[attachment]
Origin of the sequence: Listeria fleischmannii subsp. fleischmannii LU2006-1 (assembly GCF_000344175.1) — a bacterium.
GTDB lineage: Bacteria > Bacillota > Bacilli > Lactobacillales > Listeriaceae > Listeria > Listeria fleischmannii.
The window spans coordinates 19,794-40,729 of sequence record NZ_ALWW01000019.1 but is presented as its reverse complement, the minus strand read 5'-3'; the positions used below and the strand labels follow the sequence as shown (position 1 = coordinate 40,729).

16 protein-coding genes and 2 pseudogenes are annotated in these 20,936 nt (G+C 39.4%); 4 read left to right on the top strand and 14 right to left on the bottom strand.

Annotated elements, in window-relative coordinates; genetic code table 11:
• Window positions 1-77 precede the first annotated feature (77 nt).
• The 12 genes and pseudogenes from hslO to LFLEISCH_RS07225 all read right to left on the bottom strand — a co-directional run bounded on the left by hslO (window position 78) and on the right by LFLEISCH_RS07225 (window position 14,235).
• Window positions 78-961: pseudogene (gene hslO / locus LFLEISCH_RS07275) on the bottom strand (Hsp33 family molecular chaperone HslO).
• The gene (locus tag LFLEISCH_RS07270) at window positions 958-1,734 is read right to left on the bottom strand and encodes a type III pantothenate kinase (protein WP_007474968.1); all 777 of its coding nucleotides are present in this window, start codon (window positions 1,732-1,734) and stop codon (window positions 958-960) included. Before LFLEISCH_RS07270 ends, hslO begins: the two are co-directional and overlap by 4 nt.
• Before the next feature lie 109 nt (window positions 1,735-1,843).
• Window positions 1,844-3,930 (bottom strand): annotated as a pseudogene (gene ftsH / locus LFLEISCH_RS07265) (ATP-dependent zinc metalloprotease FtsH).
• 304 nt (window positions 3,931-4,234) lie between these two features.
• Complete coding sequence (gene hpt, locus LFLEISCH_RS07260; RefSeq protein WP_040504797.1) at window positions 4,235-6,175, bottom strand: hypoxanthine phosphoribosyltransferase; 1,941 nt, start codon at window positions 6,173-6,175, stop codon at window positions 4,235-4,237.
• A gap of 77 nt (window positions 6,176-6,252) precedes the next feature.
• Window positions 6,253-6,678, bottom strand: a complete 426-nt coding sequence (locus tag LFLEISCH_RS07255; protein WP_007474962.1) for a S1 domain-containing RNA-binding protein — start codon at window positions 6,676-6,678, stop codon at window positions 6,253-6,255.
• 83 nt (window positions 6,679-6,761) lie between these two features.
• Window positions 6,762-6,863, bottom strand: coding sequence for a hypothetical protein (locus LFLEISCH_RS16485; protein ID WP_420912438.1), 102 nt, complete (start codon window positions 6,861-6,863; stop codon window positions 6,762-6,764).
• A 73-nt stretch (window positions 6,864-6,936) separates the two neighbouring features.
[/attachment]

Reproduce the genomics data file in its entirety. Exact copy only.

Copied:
Origin of the sequence: Listeria fleischmannii subsp. fleischmannii LU2006-1 (assembly GCF_000344175.1) — a bacterium.
GTDB lineage: Bacteria > Bacillota > Bacilli > Lactobacillales > Listeriaceae > Listeria > Listeria fleischmannii.
The window spans coordinates 19,794-40,729 of sequence record NZ_ALWW01000019.1 but is presented as its reverse complement, the minus strand read 5'-3'; the positions used below and the strand labels follow the sequence as shown (position 1 = coordinate 40,729).

16 protein-coding genes and 2 pseudogenes are annotated in these 20,936 nt (G+C 39.4%); 4 read left to right on the top strand and 14 right to left on the bottom strand.

Annotated elements, in window-relative coordinates; genetic code table 11:
• Window positions 1-77 precede the first annotated feature (77 nt).
• The 12 genes and pseudogenes from hslO to LFLEISCH_RS07225 all read right to left on the bottom strand — a co-directional run bounded on the left by hslO (window position 78) and on the right by LFLEISCH_RS07225 (window position 14,235).
• Window positions 78-961: pseudogene (gene hslO / locus LFLEISCH_RS07275) on the bottom strand (Hsp33 family molecular chaperone HslO).
• The gene (locus tag LFLEISCH_RS07270) at window positions 958-1,734 is read right to left on the bottom strand and encodes a type III pantothenate kinase (protein WP_007474968.1); all 777 of its coding nucleotides are present in this window, start codon (window positions 1,732-1,734) and stop codon (window positions 958-960) included. Before LFLEISCH_RS07270 ends, hslO begins: the two are co-directional and overlap by 4 nt.
• Before the next feature lie 109 nt (window positions 1,735-1,843).
• Window positions 1,844-3,930 (bottom strand): annotated as a pseudogene (gene ftsH / locus LFLEISCH_RS07265) (ATP-dependent zinc metalloprotease FtsH).
• 304 nt (window positions 3,931-4,234) lie between these two features.
• Complete coding sequence (gene hpt, locus LFLEISCH_RS07260; RefSeq protein WP_040504797.1) at window positions 4,235-6,175, bottom strand: hypoxanthine phosphoribosyltransferase; 1,941 nt, start codon at window positions 6,173-6,175, stop codon at window positions 4,235-4,237.
• A gap of 77 nt (window positions 6,176-6,252) precedes the next feature.
• Window positions 6,253-6,678, bottom strand: a complete 426-nt coding sequence (locus tag LFLEISCH_RS07255; protein WP_007474962.1) for a S1 domain-containing RNA-binding protein — start codon at window positions 6,676-6,678, stop codon at window positions 6,253-6,255.
• 83 nt (window positions 6,679-6,761) lie between these two features.
• Window positions 6,762-6,863, bottom strand: coding sequence for a hypothetical protein (locus LFLEISCH_RS16485; protein ID WP_420912438.1), 102 nt, complete (start codon window positions 6,861-6,863; stop codon window positions 6,762-6,764).
• A 73-nt stretch (window positions 6,864-6,936) separates the two neighbouring features.